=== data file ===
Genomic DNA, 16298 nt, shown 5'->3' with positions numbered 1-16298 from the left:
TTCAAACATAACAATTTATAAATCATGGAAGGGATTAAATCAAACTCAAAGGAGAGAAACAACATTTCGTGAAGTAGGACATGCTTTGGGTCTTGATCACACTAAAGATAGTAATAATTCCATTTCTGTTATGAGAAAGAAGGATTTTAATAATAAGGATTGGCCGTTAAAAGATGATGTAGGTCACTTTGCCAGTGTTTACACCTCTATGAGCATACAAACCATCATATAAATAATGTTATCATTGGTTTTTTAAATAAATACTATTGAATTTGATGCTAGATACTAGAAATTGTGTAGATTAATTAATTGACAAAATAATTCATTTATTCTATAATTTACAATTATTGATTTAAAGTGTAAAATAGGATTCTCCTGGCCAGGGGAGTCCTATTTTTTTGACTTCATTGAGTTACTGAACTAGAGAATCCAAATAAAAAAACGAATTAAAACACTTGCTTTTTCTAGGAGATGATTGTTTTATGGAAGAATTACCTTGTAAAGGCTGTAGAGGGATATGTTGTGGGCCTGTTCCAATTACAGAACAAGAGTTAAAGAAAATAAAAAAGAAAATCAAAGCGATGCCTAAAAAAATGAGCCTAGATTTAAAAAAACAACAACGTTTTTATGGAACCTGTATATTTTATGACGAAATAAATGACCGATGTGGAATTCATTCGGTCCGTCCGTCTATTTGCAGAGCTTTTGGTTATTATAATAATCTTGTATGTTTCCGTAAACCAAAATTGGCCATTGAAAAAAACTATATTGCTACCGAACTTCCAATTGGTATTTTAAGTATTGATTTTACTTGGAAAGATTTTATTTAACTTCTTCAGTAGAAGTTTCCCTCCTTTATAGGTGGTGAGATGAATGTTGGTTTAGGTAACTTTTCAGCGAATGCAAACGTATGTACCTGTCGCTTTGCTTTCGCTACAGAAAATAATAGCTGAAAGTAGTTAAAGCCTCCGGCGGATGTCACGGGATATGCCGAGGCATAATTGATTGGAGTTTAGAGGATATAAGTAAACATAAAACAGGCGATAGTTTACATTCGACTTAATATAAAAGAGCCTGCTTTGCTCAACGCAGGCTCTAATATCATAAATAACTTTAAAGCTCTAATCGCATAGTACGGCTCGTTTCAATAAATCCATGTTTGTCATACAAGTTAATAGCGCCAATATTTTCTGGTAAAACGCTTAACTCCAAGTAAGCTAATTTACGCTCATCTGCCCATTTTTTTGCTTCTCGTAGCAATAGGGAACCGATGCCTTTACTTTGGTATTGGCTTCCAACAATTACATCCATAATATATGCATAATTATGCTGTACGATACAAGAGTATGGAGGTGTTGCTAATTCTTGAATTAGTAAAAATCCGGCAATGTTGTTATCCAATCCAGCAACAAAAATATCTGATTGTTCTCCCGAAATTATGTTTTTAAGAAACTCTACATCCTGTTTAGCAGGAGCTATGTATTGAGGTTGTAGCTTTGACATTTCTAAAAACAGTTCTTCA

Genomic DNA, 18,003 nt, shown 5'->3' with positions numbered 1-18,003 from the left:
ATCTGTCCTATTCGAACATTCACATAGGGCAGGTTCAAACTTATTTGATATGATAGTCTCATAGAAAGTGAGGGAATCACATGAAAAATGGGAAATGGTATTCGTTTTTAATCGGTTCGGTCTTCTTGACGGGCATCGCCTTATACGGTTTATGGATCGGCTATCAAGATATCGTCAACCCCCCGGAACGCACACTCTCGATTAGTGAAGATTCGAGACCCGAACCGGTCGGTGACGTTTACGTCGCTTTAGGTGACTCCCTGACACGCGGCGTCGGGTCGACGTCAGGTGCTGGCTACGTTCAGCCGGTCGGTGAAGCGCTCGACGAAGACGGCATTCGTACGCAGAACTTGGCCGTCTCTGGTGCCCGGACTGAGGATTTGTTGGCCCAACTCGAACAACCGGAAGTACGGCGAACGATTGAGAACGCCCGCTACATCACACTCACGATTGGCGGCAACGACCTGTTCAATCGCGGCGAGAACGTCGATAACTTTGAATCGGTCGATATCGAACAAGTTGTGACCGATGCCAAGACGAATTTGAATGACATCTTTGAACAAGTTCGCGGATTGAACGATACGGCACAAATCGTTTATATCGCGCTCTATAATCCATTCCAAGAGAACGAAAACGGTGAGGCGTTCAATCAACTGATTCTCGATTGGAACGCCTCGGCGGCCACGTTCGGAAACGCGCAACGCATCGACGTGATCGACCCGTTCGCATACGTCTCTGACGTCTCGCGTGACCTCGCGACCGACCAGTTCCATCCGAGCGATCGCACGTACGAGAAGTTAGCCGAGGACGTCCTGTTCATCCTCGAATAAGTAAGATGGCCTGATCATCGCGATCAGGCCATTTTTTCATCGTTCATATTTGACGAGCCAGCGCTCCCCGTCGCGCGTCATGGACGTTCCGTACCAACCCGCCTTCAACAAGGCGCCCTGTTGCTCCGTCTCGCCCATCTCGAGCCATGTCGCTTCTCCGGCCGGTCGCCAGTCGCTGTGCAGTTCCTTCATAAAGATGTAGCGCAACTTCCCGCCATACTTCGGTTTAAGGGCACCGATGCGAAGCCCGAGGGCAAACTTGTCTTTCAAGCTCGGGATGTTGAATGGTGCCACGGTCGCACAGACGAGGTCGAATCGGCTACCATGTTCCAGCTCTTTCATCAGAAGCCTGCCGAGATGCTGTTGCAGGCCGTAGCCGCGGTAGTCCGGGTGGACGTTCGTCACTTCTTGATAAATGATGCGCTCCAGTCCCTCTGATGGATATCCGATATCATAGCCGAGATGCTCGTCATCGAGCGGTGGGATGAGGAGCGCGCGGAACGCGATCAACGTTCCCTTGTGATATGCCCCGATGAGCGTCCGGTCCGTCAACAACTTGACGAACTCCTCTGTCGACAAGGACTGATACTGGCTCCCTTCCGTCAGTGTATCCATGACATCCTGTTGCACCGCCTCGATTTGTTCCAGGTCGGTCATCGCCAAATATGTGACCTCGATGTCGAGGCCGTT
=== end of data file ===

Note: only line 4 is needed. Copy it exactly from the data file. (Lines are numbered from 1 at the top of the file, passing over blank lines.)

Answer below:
ATCTGTCCTATTCGAACATTCACATAGGGCAGGTTCAAACTTATTTGATATGATAGTCTCATAGAAAGTGAGGGAATCACATGAAAAATGGGAAATGGTATTCGTTTTTAATCGGTTCGGTCTTCTTGACGGGCATCGCCTTATACGGTTTATGGATCGGCTATCAAGATATCGTCAACCCCCCGGAACGCACACTCTCGATTAGTGAAGATTCGAGACCCGAACCGGTCGGTGACGTTTACGTCGCTTTAGGTGACTCCCTGACACGCGGCGTCGGGTCGACGTCAGGTGCTGGCTACGTTCAGCCGGTCGGTGAAGCGCTCGACGAAGACGGCATTCGTACGCAGAACTTGGCCGTCTCTGGTGCCCGGACTGAGGATTTGTTGGCCCAACTCGAACAACCGGAAGTACGGCGAACGATTGAGAACGCCCGCTACATCACACTCACGATTGGCGGCAACGACCTGTTCAATCGCGGCGAGAACGTCGATAACTTTGAATCGGTCGATATCGAACAAGTTGTGACCGATGCCAAGACGAATTTGAATGACATCTTTGAACAAGTTCGCGGATTGAACGATACGGCACAAATCGTTTATATCGCGCTCTATAATCCATTCCAAGAGAACGAAAACGGTGAGGCGTTCAATCAACTGATTCTCGATTGGAACGCCTCGGCGGCCACGTTCGGAAACGCGCAACGCATCGACGTGATCGACCCGTTCGCATACGTCTCTGACGTCTCGCGTGACCTCGCGACCGACCAGTTCCATCCGAGCGATCGCACGTACGAGAAGTTAGCCGAGGACGTCCTGTTCATCCTCGAATAAGTAAGATGGCCTGATCATCGCGATCAGGCCATTTTTTCATCGTTCATATTTGACGAGCCAGCGCTCCCCGTCGCGCGTCATGGACGTTCCGTACCAACCCGCCTTCAACAAGGCGCCCTGTTGCTCCGTCTCGCCCATCTCGAGCCATGTCGCTTCTCCGGCCGGTCGCCAGTCGCTGTGCAGTTCCTTCATAAAGATGTAGCGCAACTTCCCGCCATACTTCGGTTTAAGGGCACCGATGCGAAGCCCGAGGGCAAACTTGTCTTTCAAGCTCGGGATGTTGAATGGTGCCACGGTCGCACAGACGAGGTCGAATCGGCTACCATGTTCCAGCTCTTTCATCAGAAGCCTGCCGAGATGCTGTTGCAGGCCGTAGCCGCGGTAGTCCGGGTGGACGTTCGTCACTTCTTGATAAATGATGCGCTCCAGTCCCTCTGATGGATATCCGATATCATAGCCGAGATGCTCGTCATCGAGCGGTGGGATGAGGAGCGCGCGGAACGCGATCAACGTTCCCTTGTGATATGCCCCGATGAGCGTCCGGTCCGTCAACAACTTGACGAACTCCTCTGTCGACAAGGACTGATACTGGCTCCCTTCCGTCAGTGTATCCATGACATCCTGTTGCACCGCCTCGATTTGTTCCAGGTCGGTCATCGCCAAATATGTGACCTCGATGTCGAGGCCGTT